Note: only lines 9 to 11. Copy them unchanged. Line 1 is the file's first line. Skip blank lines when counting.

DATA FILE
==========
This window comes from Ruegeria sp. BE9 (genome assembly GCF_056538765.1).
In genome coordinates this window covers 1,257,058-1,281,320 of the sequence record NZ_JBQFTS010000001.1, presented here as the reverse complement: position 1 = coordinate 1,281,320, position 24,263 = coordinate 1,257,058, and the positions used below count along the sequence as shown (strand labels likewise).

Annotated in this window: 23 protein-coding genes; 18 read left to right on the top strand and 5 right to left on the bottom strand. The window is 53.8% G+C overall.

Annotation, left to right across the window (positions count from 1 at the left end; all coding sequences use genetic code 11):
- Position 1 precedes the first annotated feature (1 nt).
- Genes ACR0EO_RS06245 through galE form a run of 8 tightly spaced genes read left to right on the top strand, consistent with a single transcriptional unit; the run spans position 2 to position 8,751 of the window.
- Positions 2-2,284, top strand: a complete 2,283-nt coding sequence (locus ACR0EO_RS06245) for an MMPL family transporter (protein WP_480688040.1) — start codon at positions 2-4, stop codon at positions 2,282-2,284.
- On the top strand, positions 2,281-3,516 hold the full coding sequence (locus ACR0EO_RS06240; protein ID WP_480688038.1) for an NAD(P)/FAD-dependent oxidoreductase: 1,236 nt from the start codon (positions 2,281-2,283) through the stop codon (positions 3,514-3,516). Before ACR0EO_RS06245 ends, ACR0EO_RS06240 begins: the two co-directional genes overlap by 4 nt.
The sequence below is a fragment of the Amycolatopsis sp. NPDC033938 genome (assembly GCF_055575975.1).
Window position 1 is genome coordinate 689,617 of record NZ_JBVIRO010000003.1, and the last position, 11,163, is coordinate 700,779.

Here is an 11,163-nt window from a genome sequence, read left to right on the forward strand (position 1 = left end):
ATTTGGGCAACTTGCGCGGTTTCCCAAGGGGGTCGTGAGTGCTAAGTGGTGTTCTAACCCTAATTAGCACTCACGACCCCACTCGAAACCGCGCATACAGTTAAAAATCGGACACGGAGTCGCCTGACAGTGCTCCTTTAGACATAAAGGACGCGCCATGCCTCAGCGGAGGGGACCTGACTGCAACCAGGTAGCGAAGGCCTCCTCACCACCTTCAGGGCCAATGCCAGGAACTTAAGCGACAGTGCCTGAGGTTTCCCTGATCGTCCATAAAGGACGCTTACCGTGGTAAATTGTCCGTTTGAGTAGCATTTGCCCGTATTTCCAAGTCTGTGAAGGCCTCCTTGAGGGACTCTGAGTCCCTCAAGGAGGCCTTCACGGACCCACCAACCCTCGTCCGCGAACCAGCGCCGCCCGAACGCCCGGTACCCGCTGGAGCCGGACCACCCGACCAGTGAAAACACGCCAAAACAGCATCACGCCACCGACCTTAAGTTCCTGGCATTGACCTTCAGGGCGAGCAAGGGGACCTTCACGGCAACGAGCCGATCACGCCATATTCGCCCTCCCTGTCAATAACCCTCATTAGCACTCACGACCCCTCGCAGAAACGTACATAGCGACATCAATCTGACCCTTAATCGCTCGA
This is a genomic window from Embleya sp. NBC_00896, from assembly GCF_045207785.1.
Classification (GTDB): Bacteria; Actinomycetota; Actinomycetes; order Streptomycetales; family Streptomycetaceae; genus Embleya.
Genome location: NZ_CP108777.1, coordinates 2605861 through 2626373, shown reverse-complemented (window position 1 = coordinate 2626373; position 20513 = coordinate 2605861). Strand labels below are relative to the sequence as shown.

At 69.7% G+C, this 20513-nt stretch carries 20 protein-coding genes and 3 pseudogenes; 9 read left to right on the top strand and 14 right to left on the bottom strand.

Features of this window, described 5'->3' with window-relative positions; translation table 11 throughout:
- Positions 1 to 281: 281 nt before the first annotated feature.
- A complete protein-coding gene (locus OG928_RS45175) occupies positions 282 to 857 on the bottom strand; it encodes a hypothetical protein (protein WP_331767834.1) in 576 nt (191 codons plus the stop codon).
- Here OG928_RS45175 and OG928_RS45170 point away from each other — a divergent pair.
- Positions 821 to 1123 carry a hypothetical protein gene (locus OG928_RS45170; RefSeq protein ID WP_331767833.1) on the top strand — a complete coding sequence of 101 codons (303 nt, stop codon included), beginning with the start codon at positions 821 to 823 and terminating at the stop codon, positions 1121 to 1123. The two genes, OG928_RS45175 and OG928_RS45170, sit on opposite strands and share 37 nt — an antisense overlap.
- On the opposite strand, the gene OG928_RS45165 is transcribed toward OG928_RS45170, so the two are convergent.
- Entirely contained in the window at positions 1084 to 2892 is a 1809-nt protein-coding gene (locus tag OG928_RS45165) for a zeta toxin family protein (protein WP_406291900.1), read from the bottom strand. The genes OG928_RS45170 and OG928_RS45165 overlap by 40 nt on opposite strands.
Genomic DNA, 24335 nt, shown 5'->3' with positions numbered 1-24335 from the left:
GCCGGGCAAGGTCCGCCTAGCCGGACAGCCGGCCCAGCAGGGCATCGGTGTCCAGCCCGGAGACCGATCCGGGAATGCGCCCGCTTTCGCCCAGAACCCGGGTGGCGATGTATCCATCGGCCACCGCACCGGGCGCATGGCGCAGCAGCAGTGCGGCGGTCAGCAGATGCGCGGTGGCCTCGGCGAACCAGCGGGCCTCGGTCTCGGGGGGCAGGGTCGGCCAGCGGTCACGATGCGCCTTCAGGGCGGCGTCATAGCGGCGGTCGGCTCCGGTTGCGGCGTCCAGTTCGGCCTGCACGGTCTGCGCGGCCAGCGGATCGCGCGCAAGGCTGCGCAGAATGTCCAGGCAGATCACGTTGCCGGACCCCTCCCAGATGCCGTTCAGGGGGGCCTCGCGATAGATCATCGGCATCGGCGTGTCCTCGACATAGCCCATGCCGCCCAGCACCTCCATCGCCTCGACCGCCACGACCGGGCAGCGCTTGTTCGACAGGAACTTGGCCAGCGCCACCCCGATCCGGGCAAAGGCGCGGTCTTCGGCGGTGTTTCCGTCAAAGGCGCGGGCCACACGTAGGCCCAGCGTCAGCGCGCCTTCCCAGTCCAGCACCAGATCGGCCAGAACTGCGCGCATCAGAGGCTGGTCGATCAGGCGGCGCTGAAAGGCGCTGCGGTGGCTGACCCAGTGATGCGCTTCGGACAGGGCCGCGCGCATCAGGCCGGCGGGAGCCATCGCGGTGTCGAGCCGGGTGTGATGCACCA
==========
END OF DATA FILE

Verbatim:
The sequence below is a fragment of the Amycolatopsis sp. NPDC033938 genome (assembly GCF_055575975.1).
Window position 1 is genome coordinate 689,617 of record NZ_JBVIRO010000003.1, and the last position, 11,163, is coordinate 700,779.

Here is an 11,163-nt window from a genome sequence, read left to right on the forward strand (position 1 = left end):